They trickled in to the Apple Store at Seattle’s University Village one by one this morning, wearing black mock turtlenecks and wire-rimmed glasses.

And then it began.

The flash mob was organized by the Filter digital agency to mark the one-year anniversary of Apple co-founder Steve Jobs’ death — with a crowd of a couple dozen dancing in front of the Genius Bar.

Their goal, as explained in a blog post by Filter CEO Max Thelen: “To change the world for just one day in making a public statement declaring October 5th as Steve Jobs Day!”

If the Apple Store employees knew it was coming, they didn’t let on, but they were unfazed, with one employee in the video above continuing his discussion with a customer at the Genius Bar even in the midst of the foolishness.

Apple is offering its own tribute on its home page today with a video remembering Jobs and a note from his successor as CEO, Tim Cook. Here’s the full text, via the Next Web.

Steve’s passing one year ago today was a sad and difficult time for all of us. I hope that today everyone will reflect on his extraordinary life and the many ways he made the world a better place.

One of the greatest gifts Steve gave to the world is Apple. No company has ever inspired such creativity or set such high standards for itself. Our values originated from Steve and his spirit will forever be the foundation of Apple. We share the great privilege and responsibility of carrying his future legacy into the future.

I’m incredibly proud of the work we are doing, delivering products that our customers love and dreaming up new ones that will delight them down the road. It’s a wonderful tribute to Steve’s memory and everything he stood for.

As Jobs liked to say, “Stay Hungry, Stay Foolish.”

Editor’s Note: Filter is a GeekWire annual sponsor.

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  • David Hoang

    I’m not going to question someone’s sincerity in a tribute, but will say it’s an “interesting” approach. I prefer to hear heartfelt stories of how he inspired people, see artwork, designs, or music created in his tribute.

  • Thomas R.

    The advertisement signs held up during the “flash mob” really detracted from this. Odd choice to try and hijack the anniversary of someone’s death with their advertising. This was done in bad taste.

  • Guest

    I disapprove of this. We celebrate great men like Martin Luther King, Jr. by celebrating the dates on which they were born, not on the dates when they died. Flash-mobbing an Apple Store to act as a human yahrzeit candle is unacceptable and should have been treated with the same contempt accorded to the musician who destroyed a Microsoft store with his bare feet last week.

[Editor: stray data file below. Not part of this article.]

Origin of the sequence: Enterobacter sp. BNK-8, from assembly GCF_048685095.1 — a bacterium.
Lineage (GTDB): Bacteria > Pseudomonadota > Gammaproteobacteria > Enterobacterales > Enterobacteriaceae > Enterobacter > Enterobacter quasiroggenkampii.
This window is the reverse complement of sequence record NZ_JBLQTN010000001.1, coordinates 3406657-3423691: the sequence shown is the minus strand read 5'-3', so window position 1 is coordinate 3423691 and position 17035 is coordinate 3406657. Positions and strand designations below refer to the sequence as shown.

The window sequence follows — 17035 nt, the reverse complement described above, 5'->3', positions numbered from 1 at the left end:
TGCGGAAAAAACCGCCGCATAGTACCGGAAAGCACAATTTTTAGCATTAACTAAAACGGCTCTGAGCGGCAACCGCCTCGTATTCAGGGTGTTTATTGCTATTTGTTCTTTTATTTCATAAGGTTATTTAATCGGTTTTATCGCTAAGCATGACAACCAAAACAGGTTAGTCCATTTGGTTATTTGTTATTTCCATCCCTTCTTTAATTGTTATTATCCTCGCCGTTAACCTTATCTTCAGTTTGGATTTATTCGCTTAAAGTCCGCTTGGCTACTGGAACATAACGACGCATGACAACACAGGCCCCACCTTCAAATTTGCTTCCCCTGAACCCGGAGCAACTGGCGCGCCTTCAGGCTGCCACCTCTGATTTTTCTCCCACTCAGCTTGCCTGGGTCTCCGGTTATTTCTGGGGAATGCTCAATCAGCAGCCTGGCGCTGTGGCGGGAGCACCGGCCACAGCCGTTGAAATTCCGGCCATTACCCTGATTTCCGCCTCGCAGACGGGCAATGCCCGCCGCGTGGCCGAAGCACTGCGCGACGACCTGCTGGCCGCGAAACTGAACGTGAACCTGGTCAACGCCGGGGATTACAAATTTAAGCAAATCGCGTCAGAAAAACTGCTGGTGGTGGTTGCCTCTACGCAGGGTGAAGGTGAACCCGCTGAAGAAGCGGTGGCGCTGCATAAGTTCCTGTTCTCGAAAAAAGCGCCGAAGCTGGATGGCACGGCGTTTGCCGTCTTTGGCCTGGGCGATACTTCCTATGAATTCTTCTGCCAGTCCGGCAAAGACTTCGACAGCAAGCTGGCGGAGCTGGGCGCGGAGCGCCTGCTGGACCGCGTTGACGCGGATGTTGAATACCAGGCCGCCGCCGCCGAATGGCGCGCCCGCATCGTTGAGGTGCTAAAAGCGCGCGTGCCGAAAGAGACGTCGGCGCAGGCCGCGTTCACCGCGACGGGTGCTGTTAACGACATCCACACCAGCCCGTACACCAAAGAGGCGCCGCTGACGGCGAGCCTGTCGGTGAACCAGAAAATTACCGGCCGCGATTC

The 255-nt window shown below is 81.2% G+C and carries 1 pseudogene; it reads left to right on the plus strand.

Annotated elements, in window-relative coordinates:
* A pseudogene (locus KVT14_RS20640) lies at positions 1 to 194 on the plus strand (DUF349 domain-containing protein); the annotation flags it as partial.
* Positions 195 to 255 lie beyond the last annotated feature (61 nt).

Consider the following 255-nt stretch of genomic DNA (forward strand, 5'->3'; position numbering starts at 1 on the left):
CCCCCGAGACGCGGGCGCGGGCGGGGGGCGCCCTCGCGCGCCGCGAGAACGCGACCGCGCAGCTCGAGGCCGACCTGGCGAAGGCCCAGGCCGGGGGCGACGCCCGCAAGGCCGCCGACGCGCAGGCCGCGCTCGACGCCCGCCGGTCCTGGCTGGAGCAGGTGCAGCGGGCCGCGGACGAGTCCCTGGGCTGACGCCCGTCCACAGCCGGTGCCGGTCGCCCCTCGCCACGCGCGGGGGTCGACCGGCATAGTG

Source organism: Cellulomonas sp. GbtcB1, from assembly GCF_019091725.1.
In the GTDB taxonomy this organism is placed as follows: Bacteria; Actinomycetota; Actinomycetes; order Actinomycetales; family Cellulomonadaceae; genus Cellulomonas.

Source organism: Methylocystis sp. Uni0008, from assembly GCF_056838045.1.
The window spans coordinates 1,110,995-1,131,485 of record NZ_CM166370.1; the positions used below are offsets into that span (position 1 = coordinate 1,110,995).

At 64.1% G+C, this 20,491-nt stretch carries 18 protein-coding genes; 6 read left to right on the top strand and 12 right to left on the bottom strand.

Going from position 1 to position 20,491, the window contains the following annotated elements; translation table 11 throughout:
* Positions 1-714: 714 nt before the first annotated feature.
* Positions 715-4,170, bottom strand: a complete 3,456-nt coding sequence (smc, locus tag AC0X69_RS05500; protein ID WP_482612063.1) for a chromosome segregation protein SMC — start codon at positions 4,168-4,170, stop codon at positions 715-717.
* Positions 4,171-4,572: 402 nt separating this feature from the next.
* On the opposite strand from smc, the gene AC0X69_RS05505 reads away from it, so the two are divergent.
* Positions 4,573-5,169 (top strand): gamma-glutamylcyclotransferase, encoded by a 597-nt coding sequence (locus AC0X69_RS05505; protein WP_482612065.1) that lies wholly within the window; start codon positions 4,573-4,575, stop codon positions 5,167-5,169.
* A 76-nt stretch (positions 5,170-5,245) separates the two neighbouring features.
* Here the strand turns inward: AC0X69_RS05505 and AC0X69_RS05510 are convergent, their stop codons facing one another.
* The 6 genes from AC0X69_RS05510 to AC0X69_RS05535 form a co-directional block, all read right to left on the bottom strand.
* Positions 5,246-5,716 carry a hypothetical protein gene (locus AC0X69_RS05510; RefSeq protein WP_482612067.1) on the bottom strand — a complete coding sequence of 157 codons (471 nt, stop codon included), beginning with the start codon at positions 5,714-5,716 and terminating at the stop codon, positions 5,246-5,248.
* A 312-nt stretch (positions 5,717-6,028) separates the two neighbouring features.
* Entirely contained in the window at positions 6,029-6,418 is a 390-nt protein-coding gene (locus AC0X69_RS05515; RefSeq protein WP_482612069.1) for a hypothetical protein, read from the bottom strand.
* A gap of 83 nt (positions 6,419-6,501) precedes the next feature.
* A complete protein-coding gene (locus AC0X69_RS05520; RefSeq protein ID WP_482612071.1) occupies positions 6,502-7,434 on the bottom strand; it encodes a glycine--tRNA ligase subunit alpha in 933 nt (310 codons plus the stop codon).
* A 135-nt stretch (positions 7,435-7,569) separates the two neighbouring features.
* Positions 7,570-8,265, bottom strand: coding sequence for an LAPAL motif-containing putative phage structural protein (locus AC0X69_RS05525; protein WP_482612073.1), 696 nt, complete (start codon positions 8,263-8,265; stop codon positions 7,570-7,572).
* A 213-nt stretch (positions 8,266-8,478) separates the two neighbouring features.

• ucandisqusthis

      True, but Steve Jobs was not a great man like MLK Jr.

      How could anyone even begin to equate the two?

  • Roy Leban

    Filter is usually a classy company, but they blew it here in so many ways. Except for the dress code, it was definitely un-Steve-like. And commercializing the anniversary of his death? About the only good thing about it is that they didn’t jump on tables and destroy hardware.

    Whether you liked Steve Jobs or hated him, this is just wrong, and it certainly doesn’t honor him like the headline implies.

    • Seriousless

      I believe the angle was based on his quote, “Stay Hungry, Stay Foolish”. Seems like frivolity in action.

  • G

    Extremely bad taste and really weak.

  • ronjon55

    Stay foolish != stay tacky.

  • wtfiswrongwithyoupeople

    Why would anyone celebrate this evil man? Or were they celebrating that he is dead and cannot take further actions to turn consumers into unthinking sheep controlled by his corporate empire?

  • Sam Blumer

    only people over 30 think flashmobs are cool.

  • Mookie

    An Ad agency that really used three hashtags and mostly generic sayings… genius marketing fellas.

  • courtneyj

    I move that the term “flash mob” can’t be used when it’s organized by a company having anything to do with marketing.

    • Westside guy

      I don’t know if it’s only in Seattle, or if it happens elsewhere – but there have been numerous instances where these sorts of things are announced way ahead of time – sometime even with scheduled practice sessions – but are inexplicably referred to as “flash mobs”.

  • JackInPortland

    Dancing on the anniversary of someones death seems awfully close to dancing on one’s grave.

  • Allah Ackbarf

    Ignorance. Will people ever think for themselves?

  • Cortagon

    This is a despicable plea for attention by an agency. First off, Jobs was not a man to be honored like some beacon of virtue. He was a business man and a cutthroat one at that. He had no problem destroying people in his way. This agency should deeply shamed for this.

  • Sparky M

    Honours Jobs? Honours a man who was a tyrant, who hated the poor, workers, charity, competition, the environment, etc. He was a modern day robber baron. The man and Apple should both be despised and avoided like the plague. Then again, they wouldn’t be a cult if they didn’t have their sheeple.

  • Sparky M

    Hey Cook, how did Jobs make the world a better place? By being uncharitable? By throwing tantrums at employees? IP theft and trying to stifle innovation? Destroying the environment? Shipping American jobs to China so he was more free to exploit working people? This is what Apple and their drone followers think is good. Wow, it simply boggles the mind.

  • John

    Hopefully without jobs the company will disappear soon. He was not a great man by any measure. Great men do good, he just made himself rich…

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